David Horowitz Believes Historians Against the War is an Unprofessional Organization

Mr Horowitz in his blog wrote this about my association with Historians Against the War.

“I do single out organizations like Historians Against The War because in my view they are unprofessional and at odds with academic mission — and would be so if they were Historians For The War. This is the heart of the argument in my book, and I welcome comments on it by any academic whether included in the profiles or not, who will argue his or her position as civilly and intellectually as Professor Kirstein.”

“Unprofessional” is one of the most serious charges than can be made against an academician. That is his right of course. I believe society benefits when its intellectuals–a word that has fallen into disrepute since the 1950s verbal assault against two-time presidential aspirant Governor Adlai Stevenson–are engaged in their world. It is the height of professionalism and I think good citizenshp when academicians attempt to effectuate progressive social and political change.

The Ivory Tower I believe reflected poorly on academia in that it conferred a certain insularity, a racialism in a white-male dominated academy, and represented a withdrawal from the mayhem or currents that confronted the man or woman in the street. Beginning in the 1960s, although hardly absent before, activist professors in their scholarship, their marches, their organizing and their political activities began to descend from the Ivory Tower and into the streets. They were active in the antiwar movement in particular and thousands marched for Civil Rights and to end American apartheid. While one may strongly dissent from an intellectual’s specific activity and challenge her or his values and commitment to a particular cause, I think America derives a dividend from its investment in the education and training of its academic leaders. It benefits society when they contribute their purported wisdom, directly insert themselves as active participants in the political process and evince a commitment to societal progress and reform. After all, it is our country too and we have the same rights and privileges as others to be fully engaged in the issues of the day.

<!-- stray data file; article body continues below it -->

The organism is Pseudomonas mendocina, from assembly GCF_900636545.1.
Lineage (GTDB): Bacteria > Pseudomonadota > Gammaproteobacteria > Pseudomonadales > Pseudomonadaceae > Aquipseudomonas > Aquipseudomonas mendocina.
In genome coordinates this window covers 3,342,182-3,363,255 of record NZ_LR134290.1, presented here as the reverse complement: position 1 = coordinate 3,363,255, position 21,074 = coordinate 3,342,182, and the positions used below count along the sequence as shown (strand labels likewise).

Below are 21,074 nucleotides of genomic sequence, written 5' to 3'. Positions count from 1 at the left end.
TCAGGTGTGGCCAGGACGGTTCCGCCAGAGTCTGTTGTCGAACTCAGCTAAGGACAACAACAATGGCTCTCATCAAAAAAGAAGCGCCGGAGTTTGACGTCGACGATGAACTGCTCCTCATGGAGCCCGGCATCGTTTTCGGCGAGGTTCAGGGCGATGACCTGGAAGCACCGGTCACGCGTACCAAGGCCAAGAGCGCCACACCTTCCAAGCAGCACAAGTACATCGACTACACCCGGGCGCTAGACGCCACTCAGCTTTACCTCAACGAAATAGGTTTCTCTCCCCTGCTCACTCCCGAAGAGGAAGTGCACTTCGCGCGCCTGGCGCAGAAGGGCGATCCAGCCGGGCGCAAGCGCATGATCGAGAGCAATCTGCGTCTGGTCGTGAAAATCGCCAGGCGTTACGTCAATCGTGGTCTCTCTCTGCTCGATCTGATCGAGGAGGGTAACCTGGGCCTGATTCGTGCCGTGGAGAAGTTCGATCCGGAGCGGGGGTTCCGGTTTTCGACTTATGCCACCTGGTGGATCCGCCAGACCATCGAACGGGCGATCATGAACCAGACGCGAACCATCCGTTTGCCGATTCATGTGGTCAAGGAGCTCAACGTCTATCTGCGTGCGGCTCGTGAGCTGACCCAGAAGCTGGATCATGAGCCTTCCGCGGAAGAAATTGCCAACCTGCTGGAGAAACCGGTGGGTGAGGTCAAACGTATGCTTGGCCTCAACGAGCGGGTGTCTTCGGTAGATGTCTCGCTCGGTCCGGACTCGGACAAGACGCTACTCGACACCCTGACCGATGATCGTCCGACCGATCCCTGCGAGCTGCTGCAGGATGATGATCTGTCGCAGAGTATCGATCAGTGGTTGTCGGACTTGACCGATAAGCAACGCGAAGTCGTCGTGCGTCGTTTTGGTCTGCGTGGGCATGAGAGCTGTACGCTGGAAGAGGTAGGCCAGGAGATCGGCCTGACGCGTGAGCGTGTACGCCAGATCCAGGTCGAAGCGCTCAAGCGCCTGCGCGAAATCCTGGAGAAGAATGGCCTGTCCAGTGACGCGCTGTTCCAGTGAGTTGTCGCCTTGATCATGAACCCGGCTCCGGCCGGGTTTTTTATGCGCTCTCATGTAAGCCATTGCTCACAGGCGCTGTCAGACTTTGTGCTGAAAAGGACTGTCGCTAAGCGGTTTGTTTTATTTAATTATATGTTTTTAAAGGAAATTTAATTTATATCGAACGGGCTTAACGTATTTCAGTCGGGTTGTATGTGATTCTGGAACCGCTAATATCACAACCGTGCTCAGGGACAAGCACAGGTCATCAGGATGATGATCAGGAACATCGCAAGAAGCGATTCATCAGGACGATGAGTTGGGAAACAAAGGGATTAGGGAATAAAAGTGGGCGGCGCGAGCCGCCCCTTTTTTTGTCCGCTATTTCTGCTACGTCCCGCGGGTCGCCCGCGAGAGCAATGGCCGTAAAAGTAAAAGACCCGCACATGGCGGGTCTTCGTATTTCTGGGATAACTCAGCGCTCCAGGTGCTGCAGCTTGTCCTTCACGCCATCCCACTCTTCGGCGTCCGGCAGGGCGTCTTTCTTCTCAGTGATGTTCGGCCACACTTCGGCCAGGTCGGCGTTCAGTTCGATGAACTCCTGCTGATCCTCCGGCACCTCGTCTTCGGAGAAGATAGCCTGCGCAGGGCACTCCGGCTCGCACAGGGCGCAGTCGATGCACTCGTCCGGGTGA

I certainly would not criticise or condemn a professor who is apolitical. However I would praise, defend and honour an academician that cares about her country, the international community and is prepared to engage in robust and purposeful activity.

Such will be the case this weekend at the University of Texas when the H.A.W. conference on the Iraq War takes place.

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